Bahá'í Faith

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A Báhá’í palace. Or a four-star hotel with sky-view suites. Either way, a step in the continual journey of growing closer to God.

The Bahá'í Faith is one of the world's major religions, except that it has few followers, because Muslim governments keep torturing and killing them. The status of Báhá’í as a major religion is evident from all of those thingies it has over the vowels. Residents of the fiftieth U.S. state who insist on spelling it Hawai'i should love Báhá’í, if only based on all the things it gives them to do with their writing hand. The Báhá’í faith, like Hinduism, attracts Americans who mostly want a religion with a lot of foreign words and phrases. The Báhá’í are not tortured or killed in America, just met with blank stares. And that's okay, because they don't go door-to-door peddling copies of The Watchtower.

Báhá’í is sort of Islam Lite, Islam without all the messy slitting of throats and all the time spent figuring which way Mecca is. Báhá’ís can borrow money, their wives can get jobs, and their children don't have to strap on bombs and walk into a restaurant to take down lots of Jews. They don't have to contemplate anything deeper than the Oneness of Man and stuff like that, not unlike Unitarian Universalism. This Lite religion has all the rich flavor of Islam, but goes down easy, glass after glass.

History[edit | edit source]

One of the temples occupied by devotees when the religion relocated to Baja.


For those without comedic tastes, the so-called experts at Wikipedia have an article about Bahá'í Faith.

One evening, long after the end of the Dark Ages, Siyyid "Sid" `Alí-Muhammad announced that he was "the Báb". His mates were almost as drunk, but wouldn't play along. "Gawahn, you're not! You're Sid, not Bob!" But Sid insisted that he was the gateway to divine revelation.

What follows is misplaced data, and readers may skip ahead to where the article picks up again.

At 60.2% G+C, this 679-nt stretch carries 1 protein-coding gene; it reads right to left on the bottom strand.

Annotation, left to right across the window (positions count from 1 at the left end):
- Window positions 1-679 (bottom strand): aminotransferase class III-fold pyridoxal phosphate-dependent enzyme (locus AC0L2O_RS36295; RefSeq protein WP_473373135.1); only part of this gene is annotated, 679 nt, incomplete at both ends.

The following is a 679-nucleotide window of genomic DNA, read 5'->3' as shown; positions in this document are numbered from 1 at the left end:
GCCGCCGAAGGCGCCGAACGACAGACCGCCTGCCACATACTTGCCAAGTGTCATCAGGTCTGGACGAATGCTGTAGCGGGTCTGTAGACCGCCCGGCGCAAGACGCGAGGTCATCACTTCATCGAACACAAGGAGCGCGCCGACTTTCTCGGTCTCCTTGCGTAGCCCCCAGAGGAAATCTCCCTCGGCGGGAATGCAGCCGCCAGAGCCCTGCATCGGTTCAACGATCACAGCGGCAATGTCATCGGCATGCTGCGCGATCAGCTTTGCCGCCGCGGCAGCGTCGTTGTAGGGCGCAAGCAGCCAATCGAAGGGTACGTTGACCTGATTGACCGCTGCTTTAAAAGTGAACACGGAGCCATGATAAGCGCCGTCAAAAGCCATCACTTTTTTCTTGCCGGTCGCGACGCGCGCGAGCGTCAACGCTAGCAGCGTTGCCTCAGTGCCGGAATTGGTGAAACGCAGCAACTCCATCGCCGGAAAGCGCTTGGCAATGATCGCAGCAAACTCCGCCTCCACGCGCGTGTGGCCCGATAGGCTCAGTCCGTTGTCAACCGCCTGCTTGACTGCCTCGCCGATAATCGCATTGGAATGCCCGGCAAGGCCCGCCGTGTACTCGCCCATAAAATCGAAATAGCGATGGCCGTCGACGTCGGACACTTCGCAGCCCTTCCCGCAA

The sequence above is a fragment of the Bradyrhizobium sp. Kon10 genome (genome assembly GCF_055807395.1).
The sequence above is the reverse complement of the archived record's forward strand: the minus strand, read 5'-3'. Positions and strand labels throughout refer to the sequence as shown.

The first task of the Báb, right after convincing his followers that there was some point in marking the accent in a word that has only one syllable, was to realize that he was in fricking Iran, where pikers don't just set themselves up in competition with the established divine-revelation racket. After a few brief years of torture, which served to cleanse the Prophet's mind, and always one step ahead of the police from the Culture Ministry, the Báb moved to Baja California, escaping torture and death. The faithful devotees who followed him became Baja Men, or Báhá’í, and prayed to Baja God (Báhá'ú'lláh).

`Abdú'l-Báhá became leader of the religion, center of the covenant, keeper of the apostrophes, etc., etc., and the sole interpreter of his predecessor's writings. "He told me to publish this one day after his death," `Abdú'l would say. Thus the Báhá’í faith was led by a sequence of visionaries, who infallibly foresaw the future and pointed the way to oneness with God, while showing an uncanny inability to know when they were about to be imprisoned for heresy and blasphemy.

Beliefs[edit | edit source]

Báhá’í embraces an idyllic and pleasant faith in the oneness of humankind. It cheerfully accepts all the prophets of all the other religions as simply an earlier rendition of a gradual human pursuit of perfection. Yes, Abraham, Moses, Jesus, Muhammad, Emo-Hitler, all of them. It goes way out on a limb. Thus, the holy wars between early Muslims and Infidel Crusaders were simply a beta-test of a single world religion that hadn't yet worked out the details of a Universal House of Justice.

Báhá’í regards God as a single, personal entity, who is everywhere and knows everything, and about whom, moreover, it is impossible for you to know anything. God created humans mostly, well, to stare at our navels and think about things. There is an afterlife, but Heaven and Hell are states of nearness to, or distance from, God. No fire, no brimstone, no 83 raisin-eyed virgins, no consequences.